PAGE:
Dr David Bruining and colleagues from Minnesota, USA determined the prevalence of penetrating disease and extraintestinal manifestations of Crohn's disease identified by computed tomography (CT) enterography.
The research team examined the percentage of clinically significant new non-inflammatory bowel disease-related findings in these patients.
The team analyzed the records of 357 consecutive patients with previously diagnosed Crohn's disease who underwent a computed tomography enterography between 2004 and 2005.
|21% had penetrating disease|
|Inflammatory Bowel Diseases |
Radiology reports were reviewed for the presence of penetrating disease or extraintestinal inflammatory bowel disease manifestations.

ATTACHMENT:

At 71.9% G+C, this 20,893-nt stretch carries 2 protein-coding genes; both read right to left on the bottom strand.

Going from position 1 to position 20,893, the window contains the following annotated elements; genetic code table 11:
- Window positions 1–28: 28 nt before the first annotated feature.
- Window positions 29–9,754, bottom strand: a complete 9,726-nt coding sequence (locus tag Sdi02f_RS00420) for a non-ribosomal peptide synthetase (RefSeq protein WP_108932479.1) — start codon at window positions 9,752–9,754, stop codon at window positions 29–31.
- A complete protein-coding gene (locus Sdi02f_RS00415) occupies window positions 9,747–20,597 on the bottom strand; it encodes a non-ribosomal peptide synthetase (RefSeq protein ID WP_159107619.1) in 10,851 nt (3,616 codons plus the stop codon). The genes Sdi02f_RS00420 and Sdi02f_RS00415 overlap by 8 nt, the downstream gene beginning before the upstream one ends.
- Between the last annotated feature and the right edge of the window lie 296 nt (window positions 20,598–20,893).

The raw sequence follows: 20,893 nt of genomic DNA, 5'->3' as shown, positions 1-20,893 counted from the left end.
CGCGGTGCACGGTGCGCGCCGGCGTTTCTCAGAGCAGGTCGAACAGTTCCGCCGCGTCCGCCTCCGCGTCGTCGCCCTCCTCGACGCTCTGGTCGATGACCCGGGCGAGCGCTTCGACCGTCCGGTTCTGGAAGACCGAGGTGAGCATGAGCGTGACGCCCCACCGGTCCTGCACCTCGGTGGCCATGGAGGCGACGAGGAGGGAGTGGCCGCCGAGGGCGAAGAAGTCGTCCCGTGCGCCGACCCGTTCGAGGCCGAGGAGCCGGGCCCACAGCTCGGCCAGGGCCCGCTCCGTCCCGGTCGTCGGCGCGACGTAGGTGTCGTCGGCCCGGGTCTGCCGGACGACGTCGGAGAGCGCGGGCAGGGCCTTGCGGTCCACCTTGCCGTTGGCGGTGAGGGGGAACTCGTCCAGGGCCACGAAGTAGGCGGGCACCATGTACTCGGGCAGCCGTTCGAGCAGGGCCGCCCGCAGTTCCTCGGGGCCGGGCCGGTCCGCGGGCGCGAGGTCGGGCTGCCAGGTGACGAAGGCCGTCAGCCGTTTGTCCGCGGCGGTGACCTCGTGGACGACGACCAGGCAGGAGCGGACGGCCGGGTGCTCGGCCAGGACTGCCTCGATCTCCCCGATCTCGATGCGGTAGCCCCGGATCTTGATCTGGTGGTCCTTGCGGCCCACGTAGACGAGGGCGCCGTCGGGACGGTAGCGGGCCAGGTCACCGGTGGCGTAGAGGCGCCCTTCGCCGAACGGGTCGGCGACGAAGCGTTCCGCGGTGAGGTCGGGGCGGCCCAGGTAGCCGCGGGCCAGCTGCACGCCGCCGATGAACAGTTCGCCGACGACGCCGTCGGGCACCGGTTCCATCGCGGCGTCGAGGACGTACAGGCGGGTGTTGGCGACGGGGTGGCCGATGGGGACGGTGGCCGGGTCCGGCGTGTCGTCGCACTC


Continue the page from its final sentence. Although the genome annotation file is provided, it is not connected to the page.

Additional non-inflammatory bowel disease-related abnormalities were also recorded, including any mass or cystic lesion.
Urgent findings were defined as those that were deemed by the radiologist or ordering physician to require medical follow-up within 3 months.
The researchers found that of 357 patients identified, the median age was 42 years, and median disease duration was 10 years.
Of this cohort, 21% had penetrating disease, and 19% had extraintestinal inflammatory bowel disease manifestations.
The team noted that 6 patients had primary sclerosing cholangitis and portal/mesenteric vein thrombosis.
In addition, 45% had non-inflammatory bowel disease findings including 2 unsuspected malignancies.
Most of these extraenteric non-inflammatory bowel disease abnormalities were benign, with only 13% requiring urgent follow-up.
Dr Bruining’s team concluded, “CT enterography is a valuable diagnostic modality for detecting both penetrating disease and extraintestinal inflammatory bowel disease manifestations.”
“These data add to a growing body of evidence that supports the use of computed tomography enterography in Crohn's disease diagnostic and management algorithms.”